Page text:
What Is a C.L.U.E Report and Its Impact on Your Insurance

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Whether you are getting car insurance or property insurance, the rates you get from insurance companies may not be the same as other policyholders.

Similar to your credit score, your C.L.U.E. report is a little-known file compiled on you by the insurance industry that tracks you as a customer even when you change insurers.

In this article, we’ll take a look at what information is contained in your C.L.U.E. report. we’ll explain how you can see your file for free, and we’ll tell you how to challenge any errors on your report.

Here’s What You Need to Know About Your C.L.U.E. Report

What is a C.L.U.E report? We’re all familiar with the idea of a credit report, but did you know there’s a similar report specific to insurance claims you’ve filed?

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What Is a C.L.U.E. Report?

Insurers compile information about you to create what’s known as a Comprehensive Loss Underwriting Exchange (C.L.U.E.) report. It contains seven years’ worth of information about you and any insurance claims you’ve made during that time frame. In short, it contains crucial claims data.

The research firm LexisNexis owns and operates the Comprehensive Loss Underwriting Exchange.

(Note: The C.L.U.E. report doesn’t apply to health insurance and flood insurance.)

What Information Is Contained on Your C.L.U.E. Report?

There are actually two types of C.L.U.E. reports. There’s one for a homeowners insurance claim and another for your auto insurance.

Insurance companies supply the information that goes into your C.L.U.E. report. Here’s a list of what you’ll find on your report if you’ve made any claims within the last seven years:

  • Date of loss
  • Loss type
  • Amount the company paid
  • Policy number
  • Claim number
  • Insurance company name

If you’ve never made an insurance claim, you would most likely have a clear report.


How Can I See My C.L.U.E. Report?

LexisNexis Consumer Center lets you request a copy of your consumer file once every 12 months. To get started, go here.

You’ll be asked to provide the following personal information:

  • Full name
  • Social Security number
  • Date of birth
  • Daytime phone number
  • Home phone number
  • Current address
  • Insurance claims history for the property or vehicle you insured

You’ll also have to answer several questions to verify your identity. These questions may include:

  • Who acted as the LENDER in the original transaction for the property in question?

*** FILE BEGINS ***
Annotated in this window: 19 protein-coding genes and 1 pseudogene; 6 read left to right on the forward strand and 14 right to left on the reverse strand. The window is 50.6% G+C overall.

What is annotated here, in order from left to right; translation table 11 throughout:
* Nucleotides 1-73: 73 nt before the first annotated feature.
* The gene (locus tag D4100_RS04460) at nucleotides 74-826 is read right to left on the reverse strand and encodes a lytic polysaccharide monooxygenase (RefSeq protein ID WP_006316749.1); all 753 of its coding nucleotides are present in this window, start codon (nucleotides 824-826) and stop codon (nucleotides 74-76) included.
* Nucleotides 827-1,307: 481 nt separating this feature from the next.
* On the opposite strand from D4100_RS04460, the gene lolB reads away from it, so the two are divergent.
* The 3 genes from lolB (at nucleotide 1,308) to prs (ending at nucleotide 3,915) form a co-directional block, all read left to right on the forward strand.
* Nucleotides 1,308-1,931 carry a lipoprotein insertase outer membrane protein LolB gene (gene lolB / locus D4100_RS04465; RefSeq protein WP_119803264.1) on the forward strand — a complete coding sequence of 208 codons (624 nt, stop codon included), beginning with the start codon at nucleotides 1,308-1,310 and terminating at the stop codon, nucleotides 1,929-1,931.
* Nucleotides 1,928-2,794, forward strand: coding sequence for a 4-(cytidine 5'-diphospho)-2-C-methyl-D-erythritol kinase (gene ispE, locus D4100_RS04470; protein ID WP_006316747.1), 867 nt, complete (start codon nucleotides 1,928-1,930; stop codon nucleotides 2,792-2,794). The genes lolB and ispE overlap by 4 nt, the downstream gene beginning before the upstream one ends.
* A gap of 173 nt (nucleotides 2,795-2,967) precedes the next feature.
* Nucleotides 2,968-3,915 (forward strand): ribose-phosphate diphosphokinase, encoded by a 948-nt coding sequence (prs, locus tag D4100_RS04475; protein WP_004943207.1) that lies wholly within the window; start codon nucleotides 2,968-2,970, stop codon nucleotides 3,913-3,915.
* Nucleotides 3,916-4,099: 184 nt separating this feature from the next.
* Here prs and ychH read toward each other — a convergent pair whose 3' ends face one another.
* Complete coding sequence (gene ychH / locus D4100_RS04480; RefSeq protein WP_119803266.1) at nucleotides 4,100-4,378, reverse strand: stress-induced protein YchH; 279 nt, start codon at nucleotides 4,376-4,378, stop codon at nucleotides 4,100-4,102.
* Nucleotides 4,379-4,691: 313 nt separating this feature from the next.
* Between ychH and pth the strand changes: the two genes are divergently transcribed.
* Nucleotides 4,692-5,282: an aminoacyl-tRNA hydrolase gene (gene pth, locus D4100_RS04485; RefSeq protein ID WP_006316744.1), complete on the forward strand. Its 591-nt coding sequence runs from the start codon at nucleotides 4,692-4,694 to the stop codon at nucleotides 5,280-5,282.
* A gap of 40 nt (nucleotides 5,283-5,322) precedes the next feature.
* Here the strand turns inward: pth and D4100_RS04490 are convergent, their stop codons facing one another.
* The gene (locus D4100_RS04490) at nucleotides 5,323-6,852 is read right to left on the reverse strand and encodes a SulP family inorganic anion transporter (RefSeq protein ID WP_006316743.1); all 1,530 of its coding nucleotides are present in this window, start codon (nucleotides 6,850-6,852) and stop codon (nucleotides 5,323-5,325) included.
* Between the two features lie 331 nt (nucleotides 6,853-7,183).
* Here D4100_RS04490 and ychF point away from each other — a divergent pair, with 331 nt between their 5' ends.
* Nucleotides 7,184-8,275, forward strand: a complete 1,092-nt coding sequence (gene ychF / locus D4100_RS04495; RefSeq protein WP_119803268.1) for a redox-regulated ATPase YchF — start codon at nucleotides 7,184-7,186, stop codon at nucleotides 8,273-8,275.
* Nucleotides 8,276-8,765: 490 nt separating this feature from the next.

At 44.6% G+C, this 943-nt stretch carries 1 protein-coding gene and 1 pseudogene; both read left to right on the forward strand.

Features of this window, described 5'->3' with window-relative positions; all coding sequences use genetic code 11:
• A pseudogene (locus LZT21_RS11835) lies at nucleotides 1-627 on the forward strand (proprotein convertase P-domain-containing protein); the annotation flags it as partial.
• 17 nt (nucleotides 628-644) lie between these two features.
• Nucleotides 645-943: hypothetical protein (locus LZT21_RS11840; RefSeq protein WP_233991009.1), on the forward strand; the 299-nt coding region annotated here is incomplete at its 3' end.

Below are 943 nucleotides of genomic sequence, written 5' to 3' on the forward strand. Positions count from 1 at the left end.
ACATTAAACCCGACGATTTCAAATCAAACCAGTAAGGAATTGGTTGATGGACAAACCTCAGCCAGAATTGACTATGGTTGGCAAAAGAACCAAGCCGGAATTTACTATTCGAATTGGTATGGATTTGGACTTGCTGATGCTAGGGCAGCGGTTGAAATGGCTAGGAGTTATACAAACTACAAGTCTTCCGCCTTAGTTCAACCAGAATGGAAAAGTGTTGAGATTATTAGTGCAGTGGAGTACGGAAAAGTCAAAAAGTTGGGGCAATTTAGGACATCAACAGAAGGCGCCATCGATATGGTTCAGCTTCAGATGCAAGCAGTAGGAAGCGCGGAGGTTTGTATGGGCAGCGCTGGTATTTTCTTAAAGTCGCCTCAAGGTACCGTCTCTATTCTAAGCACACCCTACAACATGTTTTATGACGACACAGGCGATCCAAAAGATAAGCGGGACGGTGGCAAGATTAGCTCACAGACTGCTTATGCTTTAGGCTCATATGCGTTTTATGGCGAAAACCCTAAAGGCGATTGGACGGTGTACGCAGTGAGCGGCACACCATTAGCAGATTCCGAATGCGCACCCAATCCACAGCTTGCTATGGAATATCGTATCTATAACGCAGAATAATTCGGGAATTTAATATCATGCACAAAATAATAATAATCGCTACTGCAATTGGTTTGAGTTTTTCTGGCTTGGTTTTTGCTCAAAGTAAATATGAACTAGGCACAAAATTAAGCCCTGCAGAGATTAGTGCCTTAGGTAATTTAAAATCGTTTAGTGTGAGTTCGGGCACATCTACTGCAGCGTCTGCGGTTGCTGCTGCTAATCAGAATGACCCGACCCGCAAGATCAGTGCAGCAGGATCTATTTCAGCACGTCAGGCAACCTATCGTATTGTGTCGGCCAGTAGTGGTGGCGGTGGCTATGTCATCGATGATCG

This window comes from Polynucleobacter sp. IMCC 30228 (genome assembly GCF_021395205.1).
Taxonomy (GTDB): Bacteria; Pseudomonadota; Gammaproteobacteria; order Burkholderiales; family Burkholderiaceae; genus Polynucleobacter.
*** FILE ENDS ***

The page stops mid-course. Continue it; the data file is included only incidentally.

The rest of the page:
• Which of the following STREETS have you PREVIOUSLY or CURRENTLY used as your address?
  • Which of the following CITIES have you PREVIOUSLY OR CURRENTLY used as your address?
  • What was the SALE PRICE when you purchased the property?

You can order your reports by mail, phone or online. Depending on which method you use, you’ll get your reports back in the mail, or you’ll get a letter telling you how to access your information online.

You must be the owner of the home or vehicle on which you’re requesting a report — or the renter of a property where a loss was reported. You cannot ask for a report on a car or property you’re thinking about buying.

What Can You Do if There’s Incorrect Information on Your C.L.U.E. Report?

LexisNexis has a dispute resolution process in place if you find incorrect information on your C.L.U.E. report.

To file a dispute, either call LexisNexis at 888-497-0011 or write to the company at LexisNexis Consumer Center, P.O. Box 105108, Atlanta, GA, 30348.

Once LexisNexis hears from you, it has 30 days to open an inquiry into the information you’re disputing and contact the insurance company. If LexisNexis doesn’t agree to change the information, it should explain why it believes the disputed information is correct.

You can read more about disputing your C.L.U.E. report here.

How Can a C.L.U.E. Report Benefit You as a Home Seller?

If you’re putting your house on the market, money expert Clark Howard says that pulling the C.L.U.E. report on the house is a good idea.


“If you’re trying to sell your home, why not request the free personal property report on your residence and make it available for prospective buyers to see?” Clark suggests. “That way they know there’s no hidden damage that you made an insurance claim about but didn’t otherwise disclose. It’s peace of mind for a buyer.”

Of course, the potential buyer will get the property inspected as a condition of purchase — as Clark recommends in step #7 of his How To Buy a House in 9 Steps guide. But having the C.L.U.E. report handy is just another way to ensure they’re not buying a property with a history of problems. The C.L.U.E. report would then give the potential buyer an idea of the rates they would get from their insurance quote if they want to insure the house.

Also, be sure to check our guide to the best and worst auto insurance companies and its companion piece, our guide to the best and worst home insurance companies.

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